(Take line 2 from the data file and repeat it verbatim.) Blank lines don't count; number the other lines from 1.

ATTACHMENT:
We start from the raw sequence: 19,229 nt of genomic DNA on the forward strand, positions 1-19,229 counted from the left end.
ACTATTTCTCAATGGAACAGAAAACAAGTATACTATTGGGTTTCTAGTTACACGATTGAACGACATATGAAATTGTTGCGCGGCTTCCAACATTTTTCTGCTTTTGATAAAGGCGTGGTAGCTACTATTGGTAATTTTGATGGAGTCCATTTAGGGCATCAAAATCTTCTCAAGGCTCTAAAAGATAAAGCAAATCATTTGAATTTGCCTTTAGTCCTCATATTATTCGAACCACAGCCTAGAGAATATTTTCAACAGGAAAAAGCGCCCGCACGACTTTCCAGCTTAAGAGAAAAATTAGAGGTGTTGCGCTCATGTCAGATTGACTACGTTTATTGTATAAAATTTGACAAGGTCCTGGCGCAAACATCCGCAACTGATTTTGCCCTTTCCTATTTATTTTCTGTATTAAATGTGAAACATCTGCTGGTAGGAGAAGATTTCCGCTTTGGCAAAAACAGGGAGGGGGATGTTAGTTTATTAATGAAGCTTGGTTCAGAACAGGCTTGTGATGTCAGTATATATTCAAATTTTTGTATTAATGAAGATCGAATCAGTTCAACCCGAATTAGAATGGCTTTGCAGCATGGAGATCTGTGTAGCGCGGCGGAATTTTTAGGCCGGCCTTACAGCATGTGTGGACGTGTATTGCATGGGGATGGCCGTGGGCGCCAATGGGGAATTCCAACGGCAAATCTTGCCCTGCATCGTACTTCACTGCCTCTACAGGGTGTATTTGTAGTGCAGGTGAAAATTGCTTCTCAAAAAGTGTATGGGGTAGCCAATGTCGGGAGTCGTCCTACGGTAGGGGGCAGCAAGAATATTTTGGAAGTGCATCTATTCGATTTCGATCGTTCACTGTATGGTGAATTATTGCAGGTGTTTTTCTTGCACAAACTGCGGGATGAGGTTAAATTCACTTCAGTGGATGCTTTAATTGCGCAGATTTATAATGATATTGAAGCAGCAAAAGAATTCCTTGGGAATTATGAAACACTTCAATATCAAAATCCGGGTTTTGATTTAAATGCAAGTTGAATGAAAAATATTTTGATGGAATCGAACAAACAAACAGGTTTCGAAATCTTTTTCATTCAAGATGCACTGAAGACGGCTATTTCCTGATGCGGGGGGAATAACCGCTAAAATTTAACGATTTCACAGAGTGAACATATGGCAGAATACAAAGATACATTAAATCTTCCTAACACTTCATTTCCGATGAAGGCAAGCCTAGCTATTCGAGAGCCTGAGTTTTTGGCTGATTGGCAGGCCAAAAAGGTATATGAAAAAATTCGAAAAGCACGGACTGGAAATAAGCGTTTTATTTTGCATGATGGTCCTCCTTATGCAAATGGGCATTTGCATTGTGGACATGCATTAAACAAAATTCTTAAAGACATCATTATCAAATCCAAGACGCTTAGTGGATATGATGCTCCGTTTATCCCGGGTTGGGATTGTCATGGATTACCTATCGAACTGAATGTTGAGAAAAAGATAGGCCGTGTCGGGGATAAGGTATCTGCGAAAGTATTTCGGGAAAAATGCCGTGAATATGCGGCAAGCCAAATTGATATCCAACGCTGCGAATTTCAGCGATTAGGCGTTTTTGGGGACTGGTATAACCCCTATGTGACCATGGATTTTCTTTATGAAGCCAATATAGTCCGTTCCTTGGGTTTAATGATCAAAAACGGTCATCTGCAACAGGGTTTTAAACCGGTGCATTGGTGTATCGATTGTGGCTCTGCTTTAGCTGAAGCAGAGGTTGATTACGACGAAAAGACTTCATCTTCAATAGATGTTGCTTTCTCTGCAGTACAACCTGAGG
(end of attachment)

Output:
ACTATTTCTCAATGGAACAGAAAACAAGTATACTATTGGGTTTCTAGTTACACGATTGAACGACATATGAAATTGTTGCGCGGCTTCCAACATTTTTCTGCTTTTGATAAAGGCGTGGTAGCTACTATTGGTAATTTTGATGGAGTCCATTTAGGGCATCAAAATCTTCTCAAGGCTCTAAAAGATAAAGCAAATCATTTGAATTTGCCTTTAGTCCTCATATTATTCGAACCACAGCCTAGAGAATATTTTCAACAGGAAAAAGCGCCCGCACGACTTTCCAGCTTAAGAGAAAAATTAGAGGTGTTGCGCTCATGTCAGATTGACTACGTTTATTGTATAAAATTTGACAAGGTCCTGGCGCAAACATCCGCAACTGATTTTGCCCTTTCCTATTTATTTTCTGTATTAAATGTGAAACATCTGCTGGTAGGAGAAGATTTCCGCTTTGGCAAAAACAGGGAGGGGGATGTTAGTTTATTAATGAAGCTTGGTTCAGAACAGGCTTGTGATGTCAGTATATATTCAAATTTTTGTATTAATGAAGATCGAATCAGTTCAACCCGAATTAGAATGGCTTTGCAGCATGGAGATCTGTGTAGCGCGGCGGAATTTTTAGGCCGGCCTTACAGCATGTGTGGACGTGTATTGCATGGGGATGGCCGTGGGCGCCAATGGGGAATTCCAACGGCAAATCTTGCCCTGCATCGTACTTCACTGCCTCTACAGGGTGTATTTGTAGTGCAGGTGAAAATTGCTTCTCAAAAAGTGTATGGGGTAGCCAATGTCGGGAGTCGTCCTACGGTAGGGGGCAGCAAGAATATTTTGGAAGTGCATCTATTCGATTTCGATCGTTCACTGTATGGTGAATTATTGCAGGTGTTTTTCTTGCACAAACTGCGGGATGAGGTTAAATTCACTTCAGTGGATGCTTTAATTGCGCAGATTTATAATGATATTGAAGCAGCAAAAGAATTCCTTGGGAATTATGAAACACTTCAATATCAAAATCCGGGTTTTGATTTAAATGCAAGTTGAATGAAAAATATTTTGATGGAATCGAACAAACAAACAGGTTTCGAAATCTTTTTCATTCAAGATGCACTGAAGACGGCTATTTCCTGATGCGGGGGGAATAACCGCTAAAATTTAACGATTTCACAGAGTGAACATATGGCAGAATACAAAGATACATTAAATCTTCCTAACACTTCATTTCCGATGAAGGCAAGCCTAGCTATTCGAGAGCCTGAGTTTTTGGCTGATTGGCAGGCCAAAAAGGTATATGAAAAAATTCGAAAAGCACGGACTGGAAATAAGCGTTTTATTTTGCATGATGGTCCTCCTTATGCAAATGGGCATTTGCATTGTGGACATGCATTAAACAAAATTCTTAAAGACATCATTATCAAATCCAAGACGCTTAGTGGATATGATGCTCCGTTTATCCCGGGTTGGGATTGTCATGGATTACCTATCGAACTGAATGTTGAGAAAAAGATAGGCCGTGTCGGGGATAAGGTATCTGCGAAAGTATTTCGGGAAAAATGCCGTGAATATGCGGCAAGCCAAATTGATATCCAACGCTGCGAATTTCAGCGATTAGGCGTTTTTGGGGACTGGTATAACCCCTATGTGACCATGGATTTTCTTTATGAAGCCAATATAGTCCGTTCCTTGGGTTTAATGATCAAAAACGGTCATCTGCAACAGGGTTTTAAACCGGTGCATTGGTGTATCGATTGTGGCTCTGCTTTAGCTGAAGCAGAGGTTGATTACGACGAAAAGACTTCATCTTCAATAGATGTTGCTTTCTCTGCAGTACAACCTGAGG